Each has its share of benefits and drawbacks however. For example, Reg D offerings are generally limited to “accredited investors” only (i.e. rich people), Reg A has a cap on how much each investor can invest and costs more than the others (it’s like a mini-IPO), and Reg CF is capped at $1 million (given that most ICOs raise multiples of that easily, it probably doesn’t make sense to do a Reg CF). Which exemption is right for your ICO will depend on your individual circumstances and goals, but it may be the best option if you want to do your ICO in the US and don’t want to violate federal securities laws.

Don’t Sell “Securities”

The last option would be to simply make sure the coins/tokens you are selling do not count as “securities”.

If you’re not familiar with what counts as a security, there are tons of articles out there that discuss the topic ad nauseam (just search the“Howey Test”) so I won’t bore you with the details here. Basically, if you’re selling coins/tokens to investors and the investors are buying these coins because they expect to make a profit from the coins increasing in value along with your company’s value increasing, the coins are probably securities.

What does that leave you with if you have to sell coins to people who don’t expect to make a profit from the coin itself?

The coin has to have value that is tied to something besides the overall value of your company. An example would be a coin that is used and spent in your app and only in your app (i.e. the fuel that powers your app). Buyers of the coin understand that they can’t freely trade the coin in outside markets and can only spend the coin as a kind a digital fuel. In that case, the coin would probably not be a “security”.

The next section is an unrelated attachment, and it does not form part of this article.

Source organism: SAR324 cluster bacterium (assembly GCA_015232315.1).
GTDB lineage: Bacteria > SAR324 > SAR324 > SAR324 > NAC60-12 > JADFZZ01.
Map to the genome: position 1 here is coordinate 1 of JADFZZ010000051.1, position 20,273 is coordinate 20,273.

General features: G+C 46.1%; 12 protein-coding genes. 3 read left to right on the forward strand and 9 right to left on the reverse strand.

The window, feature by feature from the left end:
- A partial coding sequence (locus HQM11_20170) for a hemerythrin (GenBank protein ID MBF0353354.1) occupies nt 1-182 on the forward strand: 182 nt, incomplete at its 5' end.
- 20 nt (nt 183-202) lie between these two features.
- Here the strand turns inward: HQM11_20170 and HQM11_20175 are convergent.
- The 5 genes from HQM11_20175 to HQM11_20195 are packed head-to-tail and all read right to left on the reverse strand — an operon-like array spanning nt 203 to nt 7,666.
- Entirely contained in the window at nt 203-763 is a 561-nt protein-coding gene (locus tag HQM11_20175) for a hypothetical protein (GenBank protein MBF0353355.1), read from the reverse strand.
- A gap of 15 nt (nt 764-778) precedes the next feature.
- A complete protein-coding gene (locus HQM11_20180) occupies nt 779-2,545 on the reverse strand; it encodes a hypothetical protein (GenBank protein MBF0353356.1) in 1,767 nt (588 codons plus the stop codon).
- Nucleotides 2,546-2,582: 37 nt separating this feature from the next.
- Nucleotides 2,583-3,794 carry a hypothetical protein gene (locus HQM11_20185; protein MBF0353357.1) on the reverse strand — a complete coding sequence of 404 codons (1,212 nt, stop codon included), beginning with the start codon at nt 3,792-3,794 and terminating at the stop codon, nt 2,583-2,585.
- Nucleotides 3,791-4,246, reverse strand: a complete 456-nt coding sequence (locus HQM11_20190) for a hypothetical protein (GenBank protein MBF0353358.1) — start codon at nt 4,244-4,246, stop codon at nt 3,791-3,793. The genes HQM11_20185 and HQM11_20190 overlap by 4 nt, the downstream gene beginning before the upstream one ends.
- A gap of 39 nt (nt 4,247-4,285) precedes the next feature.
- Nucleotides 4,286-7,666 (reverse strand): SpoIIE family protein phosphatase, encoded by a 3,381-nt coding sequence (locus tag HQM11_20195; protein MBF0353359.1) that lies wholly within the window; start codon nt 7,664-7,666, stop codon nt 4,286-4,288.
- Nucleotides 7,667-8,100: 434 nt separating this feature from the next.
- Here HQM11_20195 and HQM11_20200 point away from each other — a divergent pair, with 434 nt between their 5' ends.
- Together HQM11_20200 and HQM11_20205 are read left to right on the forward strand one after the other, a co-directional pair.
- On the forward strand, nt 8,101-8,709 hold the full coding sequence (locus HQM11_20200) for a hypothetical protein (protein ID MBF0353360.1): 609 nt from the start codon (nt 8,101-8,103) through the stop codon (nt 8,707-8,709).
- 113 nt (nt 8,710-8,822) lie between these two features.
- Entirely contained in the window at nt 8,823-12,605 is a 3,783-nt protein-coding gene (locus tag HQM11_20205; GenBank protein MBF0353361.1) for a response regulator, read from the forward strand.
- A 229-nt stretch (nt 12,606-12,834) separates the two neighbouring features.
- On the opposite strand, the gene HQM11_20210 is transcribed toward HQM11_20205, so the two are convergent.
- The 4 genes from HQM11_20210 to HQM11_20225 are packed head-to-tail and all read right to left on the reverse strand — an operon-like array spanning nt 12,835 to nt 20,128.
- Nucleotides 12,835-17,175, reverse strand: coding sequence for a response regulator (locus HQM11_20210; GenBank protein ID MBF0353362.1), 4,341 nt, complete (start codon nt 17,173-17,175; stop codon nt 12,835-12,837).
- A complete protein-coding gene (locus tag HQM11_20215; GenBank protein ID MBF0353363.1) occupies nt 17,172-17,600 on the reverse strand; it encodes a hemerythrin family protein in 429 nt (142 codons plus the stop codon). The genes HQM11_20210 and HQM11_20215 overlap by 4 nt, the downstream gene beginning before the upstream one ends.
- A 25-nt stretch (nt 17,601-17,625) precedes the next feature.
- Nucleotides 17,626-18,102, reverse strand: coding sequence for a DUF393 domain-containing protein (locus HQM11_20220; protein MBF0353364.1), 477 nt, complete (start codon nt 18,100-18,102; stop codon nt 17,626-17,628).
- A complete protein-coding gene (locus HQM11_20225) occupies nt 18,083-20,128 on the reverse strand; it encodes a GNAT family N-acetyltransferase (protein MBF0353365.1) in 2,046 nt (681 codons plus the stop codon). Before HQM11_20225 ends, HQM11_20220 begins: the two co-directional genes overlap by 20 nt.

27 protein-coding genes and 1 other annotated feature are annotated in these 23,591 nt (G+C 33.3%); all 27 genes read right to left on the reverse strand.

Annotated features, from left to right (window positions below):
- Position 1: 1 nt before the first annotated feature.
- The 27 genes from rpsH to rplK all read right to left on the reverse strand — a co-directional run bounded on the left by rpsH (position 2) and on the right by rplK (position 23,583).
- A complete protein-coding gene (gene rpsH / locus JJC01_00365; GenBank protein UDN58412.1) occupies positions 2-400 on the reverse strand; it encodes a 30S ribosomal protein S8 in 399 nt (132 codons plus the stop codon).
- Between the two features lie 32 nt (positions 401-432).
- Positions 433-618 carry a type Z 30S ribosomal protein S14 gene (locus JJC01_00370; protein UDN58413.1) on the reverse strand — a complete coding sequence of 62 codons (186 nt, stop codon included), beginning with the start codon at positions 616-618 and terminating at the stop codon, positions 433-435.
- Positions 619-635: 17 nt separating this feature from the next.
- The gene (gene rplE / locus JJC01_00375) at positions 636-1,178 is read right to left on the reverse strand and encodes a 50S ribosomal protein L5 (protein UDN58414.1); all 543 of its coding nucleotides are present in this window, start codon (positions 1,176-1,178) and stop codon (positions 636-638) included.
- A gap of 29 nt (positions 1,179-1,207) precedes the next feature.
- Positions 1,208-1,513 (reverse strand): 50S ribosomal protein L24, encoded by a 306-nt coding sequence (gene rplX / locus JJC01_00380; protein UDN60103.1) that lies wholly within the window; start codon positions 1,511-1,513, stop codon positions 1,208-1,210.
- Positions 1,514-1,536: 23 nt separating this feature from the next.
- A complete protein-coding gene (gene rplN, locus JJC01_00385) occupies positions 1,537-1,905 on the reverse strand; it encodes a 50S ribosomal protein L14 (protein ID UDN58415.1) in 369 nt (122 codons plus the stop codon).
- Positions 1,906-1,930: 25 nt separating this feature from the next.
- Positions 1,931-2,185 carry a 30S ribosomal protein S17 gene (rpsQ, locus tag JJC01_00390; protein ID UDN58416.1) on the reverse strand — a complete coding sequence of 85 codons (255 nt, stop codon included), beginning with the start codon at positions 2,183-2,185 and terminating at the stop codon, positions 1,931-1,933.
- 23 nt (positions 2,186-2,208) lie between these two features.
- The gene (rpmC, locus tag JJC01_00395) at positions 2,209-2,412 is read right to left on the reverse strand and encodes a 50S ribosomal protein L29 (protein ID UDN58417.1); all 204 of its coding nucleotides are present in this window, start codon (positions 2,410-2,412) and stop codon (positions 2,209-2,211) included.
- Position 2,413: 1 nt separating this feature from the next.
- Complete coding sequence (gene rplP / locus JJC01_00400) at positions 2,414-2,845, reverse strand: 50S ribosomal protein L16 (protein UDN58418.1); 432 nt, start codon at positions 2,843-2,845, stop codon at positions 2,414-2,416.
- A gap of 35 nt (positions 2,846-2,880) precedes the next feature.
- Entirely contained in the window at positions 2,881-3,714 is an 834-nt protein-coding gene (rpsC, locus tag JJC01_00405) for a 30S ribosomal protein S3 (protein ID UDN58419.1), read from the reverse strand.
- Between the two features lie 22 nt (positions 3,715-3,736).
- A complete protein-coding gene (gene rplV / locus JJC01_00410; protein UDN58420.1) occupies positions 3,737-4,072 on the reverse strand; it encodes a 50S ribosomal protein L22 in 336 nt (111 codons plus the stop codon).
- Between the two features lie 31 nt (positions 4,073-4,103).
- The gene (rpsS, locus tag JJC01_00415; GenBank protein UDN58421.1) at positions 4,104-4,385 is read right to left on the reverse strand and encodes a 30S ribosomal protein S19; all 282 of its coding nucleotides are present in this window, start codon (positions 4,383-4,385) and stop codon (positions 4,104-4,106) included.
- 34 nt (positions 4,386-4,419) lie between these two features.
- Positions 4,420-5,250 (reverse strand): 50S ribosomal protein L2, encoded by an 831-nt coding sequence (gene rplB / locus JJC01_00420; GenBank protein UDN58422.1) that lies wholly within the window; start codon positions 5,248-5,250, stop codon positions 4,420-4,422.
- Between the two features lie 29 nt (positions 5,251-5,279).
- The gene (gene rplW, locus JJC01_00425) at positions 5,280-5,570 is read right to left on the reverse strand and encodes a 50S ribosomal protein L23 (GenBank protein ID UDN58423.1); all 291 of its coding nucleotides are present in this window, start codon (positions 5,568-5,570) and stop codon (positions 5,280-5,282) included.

The Howey Test is extremely fact based and will depend on the individual circumstances of each case so there could be many other scenarios out that where a coin won’t be considered a “security”. I’m sure if you do some Googling, you’ll find plenty of other real world examples.

Again, if you’re not sure whether your ICO would count as a securities offering, consult an attorney!

What Does It Matter?

All of this could be flipped around to the perspective of a potential investor in an ICO as well. If you’re thinking about buying a company’s coin or token, you should ask yourself first whether you’re buying it as an investment. If so, then ask whether this company is selling their coins to US citizens. If yes to that, then ask whether the company is doing so in violation of US Securities Regulations. If you think they are, then that’s a huge red flag and you should probably be extremely cautious of what the company is telling you (heads up, they’re probably trying to scam you).

Overall, I really don’t think the SEC’s recent announcement is going to affect the ICO market in any meaningful way for the time being. They didn’t tell us anything we already didn’t know.

Companies that are smart and did their research before having an ICO probably already knew everything I just laid out. Companies that didn’t were probably just trying to make a quick buck anyway.

I don’t see that trend changing anytime soon. Scammers gonna scam, so it’s up to the individual investors to be smarter, look past the hype in an ICO and determine whether a particular coin is worth it.